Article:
I’m in my forties and this is the first year all three kids have been in full-day school. I am a freelance writer and technical editor, but my client base isn’t growing as fast as I need it to. I am spinning my wheels, trying to figure out where I fit into a workforce I haven’t belonged to in at least ten years. Here’s something I learned this week; if you put your resume on one of those job search sites you’re not obligated to take every opportunity that comes your way, especially if it’s not at all what you’re looking for.
On Monday I put my resume on a job search site. Yesterday morning, I received an email from a major company that is hiring in our area, and they wanted ME. It offered me my choice of three interview times on two different days, which one would be the most convenient for me? The first one, of course! Who knew how many other applicants they were looking at? I was going to beat them all and take the first slot!
Since the writer of the email signed it, “Enthusiastically, Melissa!” I wrote an enthusiastic response. I was granted the interview slot and it took about two hours for me to remember I teach a class at that time. I had to reschedule. Enthusiastically (but professionally) apologetic, I regretted that in my excitement about the opportunity I had forgotten about a prior commitment. “No problem!” Melissa understandingly replied.
My interview was rescheduled for this morning. Nervous and slightly apprehensive, I heeded the strict warning that “_____ is a Fortune 500 Company; the attire for the interview is business!” I dressed the way I imagine that people who work in offices these days dress, and printed a few copies of my resume. I got to the place 30 minutes early and sat in my car, researching the company and position. The first round of interviews was a group interview, according to employee reviews. “Shady business practices!” declared another review. “It’s a great company if you like knocking on doors and trying to convince gatekeepers to let you in.”
Okay, I’d never done this before but they wanted ME so I was sure I’d stand out. Brimming with false bravado, I marched into the office suite located in the strip mall. Five other people trickled in and we got our candidate questionnaires from the receptionist at the window.
At this point I was pretty sure I wasn’t going to like this job. I was no longer special, singled out for my eclectic background and strong work ethic. My well written resume meant nothing beyond the word “sales” that shows up somewhere near the bottom. This was a cattle call. Oh well, I rolled my shoulders, cracked my neck, and went into the “interview” room.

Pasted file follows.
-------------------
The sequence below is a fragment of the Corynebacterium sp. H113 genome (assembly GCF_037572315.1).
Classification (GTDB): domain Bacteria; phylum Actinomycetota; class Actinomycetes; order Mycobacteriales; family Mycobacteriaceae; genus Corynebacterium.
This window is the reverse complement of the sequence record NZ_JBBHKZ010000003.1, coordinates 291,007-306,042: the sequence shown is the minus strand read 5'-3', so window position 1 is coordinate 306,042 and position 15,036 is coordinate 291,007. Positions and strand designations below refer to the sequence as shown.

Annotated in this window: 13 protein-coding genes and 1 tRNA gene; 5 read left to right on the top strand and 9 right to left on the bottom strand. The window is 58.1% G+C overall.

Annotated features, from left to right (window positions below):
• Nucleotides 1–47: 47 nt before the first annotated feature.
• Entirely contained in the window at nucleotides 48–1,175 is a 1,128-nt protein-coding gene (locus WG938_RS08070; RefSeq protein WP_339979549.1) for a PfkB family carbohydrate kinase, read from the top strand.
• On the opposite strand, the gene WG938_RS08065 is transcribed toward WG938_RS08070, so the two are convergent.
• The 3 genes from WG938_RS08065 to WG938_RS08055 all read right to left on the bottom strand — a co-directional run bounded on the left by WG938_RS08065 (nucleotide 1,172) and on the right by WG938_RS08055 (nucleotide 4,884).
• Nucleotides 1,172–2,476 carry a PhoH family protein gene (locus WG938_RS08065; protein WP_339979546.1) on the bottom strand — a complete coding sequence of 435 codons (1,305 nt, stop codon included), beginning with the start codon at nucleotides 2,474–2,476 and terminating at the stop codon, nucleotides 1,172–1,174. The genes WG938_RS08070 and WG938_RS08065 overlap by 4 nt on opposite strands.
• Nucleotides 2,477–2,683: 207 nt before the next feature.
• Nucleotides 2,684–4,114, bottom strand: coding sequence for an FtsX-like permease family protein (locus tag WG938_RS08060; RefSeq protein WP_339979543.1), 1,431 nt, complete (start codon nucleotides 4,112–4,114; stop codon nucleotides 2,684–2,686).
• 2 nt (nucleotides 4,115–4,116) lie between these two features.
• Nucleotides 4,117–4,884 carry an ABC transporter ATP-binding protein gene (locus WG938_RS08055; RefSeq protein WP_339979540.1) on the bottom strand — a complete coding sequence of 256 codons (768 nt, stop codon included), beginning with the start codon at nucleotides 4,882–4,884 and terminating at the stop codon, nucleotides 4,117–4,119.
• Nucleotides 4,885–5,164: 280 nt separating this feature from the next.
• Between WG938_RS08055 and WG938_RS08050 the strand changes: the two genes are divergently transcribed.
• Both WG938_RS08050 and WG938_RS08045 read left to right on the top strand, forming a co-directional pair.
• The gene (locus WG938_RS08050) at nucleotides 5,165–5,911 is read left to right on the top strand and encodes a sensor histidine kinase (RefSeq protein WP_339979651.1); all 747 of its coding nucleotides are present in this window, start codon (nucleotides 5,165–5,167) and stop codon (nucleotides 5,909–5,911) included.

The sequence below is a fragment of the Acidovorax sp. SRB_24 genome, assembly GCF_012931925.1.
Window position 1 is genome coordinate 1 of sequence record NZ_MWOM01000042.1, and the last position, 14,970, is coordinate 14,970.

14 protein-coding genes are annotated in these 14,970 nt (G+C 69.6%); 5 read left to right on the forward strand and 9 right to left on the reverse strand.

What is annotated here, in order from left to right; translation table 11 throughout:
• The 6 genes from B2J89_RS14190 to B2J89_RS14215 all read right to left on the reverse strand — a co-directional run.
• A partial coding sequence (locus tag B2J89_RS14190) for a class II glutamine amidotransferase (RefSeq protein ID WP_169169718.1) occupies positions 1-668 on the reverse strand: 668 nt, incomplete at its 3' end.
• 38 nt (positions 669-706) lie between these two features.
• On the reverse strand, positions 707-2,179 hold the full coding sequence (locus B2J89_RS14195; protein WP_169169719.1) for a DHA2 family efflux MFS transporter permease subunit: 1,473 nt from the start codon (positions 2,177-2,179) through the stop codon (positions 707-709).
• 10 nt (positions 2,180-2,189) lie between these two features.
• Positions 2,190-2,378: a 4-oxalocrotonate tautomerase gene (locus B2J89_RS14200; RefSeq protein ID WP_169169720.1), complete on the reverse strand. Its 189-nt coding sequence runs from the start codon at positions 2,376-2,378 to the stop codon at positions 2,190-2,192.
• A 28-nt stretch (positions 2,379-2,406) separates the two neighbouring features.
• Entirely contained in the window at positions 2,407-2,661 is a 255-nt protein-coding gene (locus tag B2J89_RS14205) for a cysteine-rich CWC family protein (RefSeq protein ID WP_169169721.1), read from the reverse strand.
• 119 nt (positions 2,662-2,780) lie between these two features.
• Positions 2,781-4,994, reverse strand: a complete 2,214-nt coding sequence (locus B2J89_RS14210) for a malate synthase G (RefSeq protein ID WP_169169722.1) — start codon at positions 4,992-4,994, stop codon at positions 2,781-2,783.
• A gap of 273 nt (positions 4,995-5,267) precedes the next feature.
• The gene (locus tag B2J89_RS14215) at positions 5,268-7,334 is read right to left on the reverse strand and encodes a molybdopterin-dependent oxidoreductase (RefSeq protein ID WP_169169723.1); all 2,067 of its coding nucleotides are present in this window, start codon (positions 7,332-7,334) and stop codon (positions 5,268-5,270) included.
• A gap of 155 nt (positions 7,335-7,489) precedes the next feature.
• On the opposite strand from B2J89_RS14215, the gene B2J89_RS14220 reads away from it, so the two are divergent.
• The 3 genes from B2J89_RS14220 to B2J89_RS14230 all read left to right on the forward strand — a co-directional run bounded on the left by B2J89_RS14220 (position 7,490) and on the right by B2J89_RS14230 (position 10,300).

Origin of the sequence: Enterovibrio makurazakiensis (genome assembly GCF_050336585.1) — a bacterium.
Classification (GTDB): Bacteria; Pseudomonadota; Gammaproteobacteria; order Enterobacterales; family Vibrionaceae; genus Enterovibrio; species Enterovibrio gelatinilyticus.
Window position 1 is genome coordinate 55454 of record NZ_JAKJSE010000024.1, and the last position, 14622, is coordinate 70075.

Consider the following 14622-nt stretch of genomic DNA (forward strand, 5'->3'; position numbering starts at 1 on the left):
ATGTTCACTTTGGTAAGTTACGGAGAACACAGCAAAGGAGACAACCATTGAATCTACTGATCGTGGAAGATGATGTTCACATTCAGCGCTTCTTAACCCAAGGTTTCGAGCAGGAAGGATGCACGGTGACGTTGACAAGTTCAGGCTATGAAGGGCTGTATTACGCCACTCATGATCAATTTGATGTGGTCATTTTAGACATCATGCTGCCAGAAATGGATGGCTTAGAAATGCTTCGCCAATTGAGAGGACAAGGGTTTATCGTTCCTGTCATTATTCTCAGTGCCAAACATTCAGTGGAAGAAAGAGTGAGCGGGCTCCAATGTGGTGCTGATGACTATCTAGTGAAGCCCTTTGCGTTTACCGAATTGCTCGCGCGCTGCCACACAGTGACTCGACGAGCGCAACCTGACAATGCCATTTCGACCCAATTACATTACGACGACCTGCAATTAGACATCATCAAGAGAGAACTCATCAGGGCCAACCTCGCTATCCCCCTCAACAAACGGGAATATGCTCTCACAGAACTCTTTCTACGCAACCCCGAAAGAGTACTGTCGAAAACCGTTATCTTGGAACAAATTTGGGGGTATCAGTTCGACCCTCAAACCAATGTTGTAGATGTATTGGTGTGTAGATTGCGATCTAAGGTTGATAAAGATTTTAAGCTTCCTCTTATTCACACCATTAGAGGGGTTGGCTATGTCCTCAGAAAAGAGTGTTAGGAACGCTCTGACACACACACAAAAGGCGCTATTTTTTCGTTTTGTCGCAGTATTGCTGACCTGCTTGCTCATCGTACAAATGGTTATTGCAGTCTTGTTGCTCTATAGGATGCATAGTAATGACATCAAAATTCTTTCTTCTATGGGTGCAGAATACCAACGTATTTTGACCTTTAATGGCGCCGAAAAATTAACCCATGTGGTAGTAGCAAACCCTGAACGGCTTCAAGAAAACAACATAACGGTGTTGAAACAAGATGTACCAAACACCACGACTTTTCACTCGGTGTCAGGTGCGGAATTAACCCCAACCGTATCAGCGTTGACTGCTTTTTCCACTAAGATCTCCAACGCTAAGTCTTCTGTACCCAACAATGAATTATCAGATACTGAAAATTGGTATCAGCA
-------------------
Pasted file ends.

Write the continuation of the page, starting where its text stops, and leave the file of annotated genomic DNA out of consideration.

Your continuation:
The presentation was convincing. Although I am a (proven) horrible salesperson, I was ready to give it my best shot. The company is great, the people are great, and the incentives and bonuses are fantastic. Oh fun, it was time to “share something that no one would know about you from your resume.” The woman sitting next to me loves Minnie and Mickey. The young lady in front of her has moved a lot in her life. The guy on the end loves all kinds of music. The woman next to me loves animals, and the really young guy in front of me designs roller coasters in a virtual setting (Minecraft?). My turn – “Um, I’m not really all that interesting. I like books, yeah. I read a lot, I’m like, a bookworm.”
At the bottom of the candidate questionnaire there was a numbered scale from 1 to 10. We were to circle the number corresponding with our interest level in a second interview. “Hmm, I think it’s like a 5,” I thought, as I circled the number 10. I really hope I get the second interview because I have a lot of questions. Also I can’t stand rejection. That’s probably the real reason.
I shook hands with the presenter, left the building, and got into my car. A quick check of my inbox revealed an unsolicited email from another big company in the area. They happened upon my resume and are interested in my “extensive sales experience”. I’m definitely going to reply to them. Who knows what could happen? I do know that when we try to force the path we often end up where we don’t belong, but when we wait for the path to reveal itself we find ourselves in the right, albeit unexpected, places.
In the meantime, if you know of someone who needs a creative writer/technical editor, please give them my name.